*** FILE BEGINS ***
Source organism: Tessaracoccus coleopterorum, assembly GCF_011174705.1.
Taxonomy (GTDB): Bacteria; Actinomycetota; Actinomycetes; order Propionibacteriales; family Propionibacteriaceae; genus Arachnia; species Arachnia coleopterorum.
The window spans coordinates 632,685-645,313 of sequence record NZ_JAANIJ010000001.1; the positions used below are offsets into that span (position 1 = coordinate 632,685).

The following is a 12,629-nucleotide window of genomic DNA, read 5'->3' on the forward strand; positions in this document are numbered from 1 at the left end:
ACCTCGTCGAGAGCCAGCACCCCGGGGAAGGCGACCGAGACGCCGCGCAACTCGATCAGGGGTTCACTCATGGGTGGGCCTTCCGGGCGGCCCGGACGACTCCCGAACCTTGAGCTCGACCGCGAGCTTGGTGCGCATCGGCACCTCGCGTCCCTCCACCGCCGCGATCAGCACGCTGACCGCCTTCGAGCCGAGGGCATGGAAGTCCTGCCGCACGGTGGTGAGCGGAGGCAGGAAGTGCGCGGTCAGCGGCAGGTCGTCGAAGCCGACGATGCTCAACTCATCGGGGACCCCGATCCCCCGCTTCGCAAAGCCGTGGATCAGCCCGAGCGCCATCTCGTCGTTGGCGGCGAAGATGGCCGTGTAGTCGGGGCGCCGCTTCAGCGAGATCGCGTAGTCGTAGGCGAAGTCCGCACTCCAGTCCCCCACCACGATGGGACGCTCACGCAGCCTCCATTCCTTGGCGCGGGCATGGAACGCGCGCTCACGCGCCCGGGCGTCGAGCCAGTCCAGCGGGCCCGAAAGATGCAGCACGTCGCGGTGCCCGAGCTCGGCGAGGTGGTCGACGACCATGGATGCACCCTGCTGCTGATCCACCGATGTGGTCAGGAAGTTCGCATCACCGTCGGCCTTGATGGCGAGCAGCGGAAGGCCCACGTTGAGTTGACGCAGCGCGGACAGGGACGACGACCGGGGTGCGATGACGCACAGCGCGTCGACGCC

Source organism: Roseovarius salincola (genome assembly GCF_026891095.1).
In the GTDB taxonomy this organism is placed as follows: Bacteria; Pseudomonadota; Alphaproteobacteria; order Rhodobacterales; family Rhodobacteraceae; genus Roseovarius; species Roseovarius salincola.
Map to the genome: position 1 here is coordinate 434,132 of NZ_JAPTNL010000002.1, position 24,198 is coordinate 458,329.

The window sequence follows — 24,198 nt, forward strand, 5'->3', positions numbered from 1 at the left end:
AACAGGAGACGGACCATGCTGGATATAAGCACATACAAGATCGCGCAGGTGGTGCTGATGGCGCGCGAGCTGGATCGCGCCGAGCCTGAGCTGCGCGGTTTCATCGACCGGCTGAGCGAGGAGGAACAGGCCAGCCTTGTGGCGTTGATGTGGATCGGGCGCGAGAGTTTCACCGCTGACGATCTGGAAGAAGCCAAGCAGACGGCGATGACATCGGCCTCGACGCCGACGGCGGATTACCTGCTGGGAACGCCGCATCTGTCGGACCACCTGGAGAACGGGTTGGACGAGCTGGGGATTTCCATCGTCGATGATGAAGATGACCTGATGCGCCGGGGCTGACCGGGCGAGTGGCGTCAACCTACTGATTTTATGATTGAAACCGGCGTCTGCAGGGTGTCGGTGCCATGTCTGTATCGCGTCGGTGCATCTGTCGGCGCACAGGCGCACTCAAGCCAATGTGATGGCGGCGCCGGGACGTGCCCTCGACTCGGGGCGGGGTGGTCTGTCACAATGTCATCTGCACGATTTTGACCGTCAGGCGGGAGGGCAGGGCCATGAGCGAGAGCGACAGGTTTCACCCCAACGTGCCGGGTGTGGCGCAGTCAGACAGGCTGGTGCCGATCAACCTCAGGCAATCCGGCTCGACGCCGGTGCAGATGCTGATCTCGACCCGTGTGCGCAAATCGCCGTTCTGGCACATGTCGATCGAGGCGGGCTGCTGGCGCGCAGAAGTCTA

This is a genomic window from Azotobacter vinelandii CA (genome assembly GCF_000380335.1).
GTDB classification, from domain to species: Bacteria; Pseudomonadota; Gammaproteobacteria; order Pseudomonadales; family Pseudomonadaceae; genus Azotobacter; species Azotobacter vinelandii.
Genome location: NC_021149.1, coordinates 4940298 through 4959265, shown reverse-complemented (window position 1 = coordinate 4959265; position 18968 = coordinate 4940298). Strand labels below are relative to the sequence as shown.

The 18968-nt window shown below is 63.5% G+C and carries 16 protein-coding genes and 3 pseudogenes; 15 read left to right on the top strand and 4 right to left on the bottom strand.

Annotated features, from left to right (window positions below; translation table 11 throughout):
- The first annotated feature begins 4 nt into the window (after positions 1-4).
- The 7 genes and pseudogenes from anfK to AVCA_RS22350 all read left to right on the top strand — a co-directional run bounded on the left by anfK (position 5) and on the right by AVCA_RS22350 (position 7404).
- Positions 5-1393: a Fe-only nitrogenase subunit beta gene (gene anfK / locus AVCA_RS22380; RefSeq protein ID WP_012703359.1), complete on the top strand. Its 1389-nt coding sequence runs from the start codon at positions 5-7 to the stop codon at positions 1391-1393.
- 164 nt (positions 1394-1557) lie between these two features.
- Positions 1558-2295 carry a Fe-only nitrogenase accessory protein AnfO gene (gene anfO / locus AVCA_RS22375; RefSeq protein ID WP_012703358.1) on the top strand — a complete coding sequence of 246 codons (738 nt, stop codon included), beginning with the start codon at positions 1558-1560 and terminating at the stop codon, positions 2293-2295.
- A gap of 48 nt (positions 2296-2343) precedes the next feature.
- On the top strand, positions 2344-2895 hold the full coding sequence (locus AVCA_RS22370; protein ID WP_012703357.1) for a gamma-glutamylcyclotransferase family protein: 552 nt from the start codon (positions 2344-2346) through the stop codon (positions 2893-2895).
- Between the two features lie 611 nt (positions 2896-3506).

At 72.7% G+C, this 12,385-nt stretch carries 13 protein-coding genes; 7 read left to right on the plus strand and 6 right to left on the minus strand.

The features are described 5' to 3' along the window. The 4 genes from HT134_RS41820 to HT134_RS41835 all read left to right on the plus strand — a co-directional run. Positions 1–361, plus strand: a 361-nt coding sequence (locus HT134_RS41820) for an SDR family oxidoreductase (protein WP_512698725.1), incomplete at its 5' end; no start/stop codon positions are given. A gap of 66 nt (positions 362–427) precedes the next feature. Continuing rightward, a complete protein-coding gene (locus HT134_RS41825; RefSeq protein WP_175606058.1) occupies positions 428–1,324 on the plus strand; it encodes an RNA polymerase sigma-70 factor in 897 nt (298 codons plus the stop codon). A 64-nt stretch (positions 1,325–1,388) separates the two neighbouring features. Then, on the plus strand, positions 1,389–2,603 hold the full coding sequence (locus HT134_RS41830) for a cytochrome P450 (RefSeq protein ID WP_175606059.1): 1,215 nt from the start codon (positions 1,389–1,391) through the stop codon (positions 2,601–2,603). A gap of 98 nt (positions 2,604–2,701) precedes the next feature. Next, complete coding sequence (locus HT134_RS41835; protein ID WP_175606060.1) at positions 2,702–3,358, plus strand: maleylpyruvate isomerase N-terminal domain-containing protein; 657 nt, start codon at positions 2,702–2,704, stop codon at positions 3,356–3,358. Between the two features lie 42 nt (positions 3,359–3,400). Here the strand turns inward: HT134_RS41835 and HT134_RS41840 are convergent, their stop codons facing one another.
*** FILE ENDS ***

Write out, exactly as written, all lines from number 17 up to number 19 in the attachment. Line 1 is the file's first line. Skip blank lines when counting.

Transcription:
- The 7 genes and pseudogenes from anfK to AVCA_RS22350 all read left to right on the top strand — a co-directional run bounded on the left by anfK (position 5) and on the right by AVCA_RS22350 (position 7404).
- Positions 5-1393: a Fe-only nitrogenase subunit beta gene (gene anfK / locus AVCA_RS22380; RefSeq protein ID WP_012703359.1), complete on the top strand. Its 1389-nt coding sequence runs from the start codon at positions 5-7 to the stop codon at positions 1391-1393.
- 164 nt (positions 1394-1557) lie between these two features.